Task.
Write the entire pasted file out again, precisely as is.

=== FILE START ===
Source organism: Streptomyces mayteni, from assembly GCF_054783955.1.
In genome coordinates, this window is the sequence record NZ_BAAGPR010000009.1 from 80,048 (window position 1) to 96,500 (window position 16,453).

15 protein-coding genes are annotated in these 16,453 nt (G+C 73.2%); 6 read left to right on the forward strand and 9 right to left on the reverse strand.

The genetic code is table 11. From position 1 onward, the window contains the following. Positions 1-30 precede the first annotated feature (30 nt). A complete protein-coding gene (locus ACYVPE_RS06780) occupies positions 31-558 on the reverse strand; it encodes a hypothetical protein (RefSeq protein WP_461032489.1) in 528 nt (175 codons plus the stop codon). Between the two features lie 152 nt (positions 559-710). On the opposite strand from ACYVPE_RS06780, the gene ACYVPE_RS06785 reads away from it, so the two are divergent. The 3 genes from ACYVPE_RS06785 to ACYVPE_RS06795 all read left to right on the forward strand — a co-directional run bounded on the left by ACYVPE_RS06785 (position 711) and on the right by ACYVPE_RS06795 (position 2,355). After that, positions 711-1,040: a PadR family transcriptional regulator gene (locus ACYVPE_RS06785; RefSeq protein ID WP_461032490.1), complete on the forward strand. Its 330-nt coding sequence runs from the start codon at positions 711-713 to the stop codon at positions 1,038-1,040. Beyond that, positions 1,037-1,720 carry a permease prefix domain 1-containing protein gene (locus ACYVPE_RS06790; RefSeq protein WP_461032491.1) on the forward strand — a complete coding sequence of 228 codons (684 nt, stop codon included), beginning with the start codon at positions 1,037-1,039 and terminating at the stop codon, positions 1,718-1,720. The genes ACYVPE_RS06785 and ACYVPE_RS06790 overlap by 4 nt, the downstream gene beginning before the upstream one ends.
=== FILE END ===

Source organism: Streptomyces mayteni, from assembly GCF_054783955.1.
In genome coordinates, this window is the sequence record NZ_BAAGPR010000009.1 from 80,048 (window position 1) to 96,500 (window position 16,453).

15 protein-coding genes are annotated in these 16,453 nt (G+C 73.2%); 6 read left to right on the forward strand and 9 right to left on the reverse strand.

The genetic code is table 11. From position 1 onward, the window contains the following. Positions 1-30 precede the first annotated feature (30 nt). A complete protein-coding gene (locus ACYVPE_RS06780) occupies positions 31-558 on the reverse strand; it encodes a hypothetical protein (RefSeq protein WP_461032489.1) in 528 nt (175 codons plus the stop codon). Between the two features lie 152 nt (positions 559-710). On the opposite strand from ACYVPE_RS06780, the gene ACYVPE_RS06785 reads away from it, so the two are divergent. The 3 genes from ACYVPE_RS06785 to ACYVPE_RS06795 all read left to right on the forward strand — a co-directional run bounded on the left by ACYVPE_RS06785 (position 711) and on the right by ACYVPE_RS06795 (position 2,355). After that, positions 711-1,040: a PadR family transcriptional regulator gene (locus ACYVPE_RS06785; RefSeq protein ID WP_461032490.1), complete on the forward strand. Its 330-nt coding sequence runs from the start codon at positions 711-713 to the stop codon at positions 1,038-1,040. Beyond that, positions 1,037-1,720 carry a permease prefix domain 1-containing protein gene (locus ACYVPE_RS06790; RefSeq protein WP_461032491.1) on the forward strand — a complete coding sequence of 228 codons (684 nt, stop codon included), beginning with the start codon at positions 1,037-1,039 and terminating at the stop codon, positions 1,718-1,720. The genes ACYVPE_RS06785 and ACYVPE_RS06790 overlap by 4 nt, the downstream gene beginning before the upstream one ends.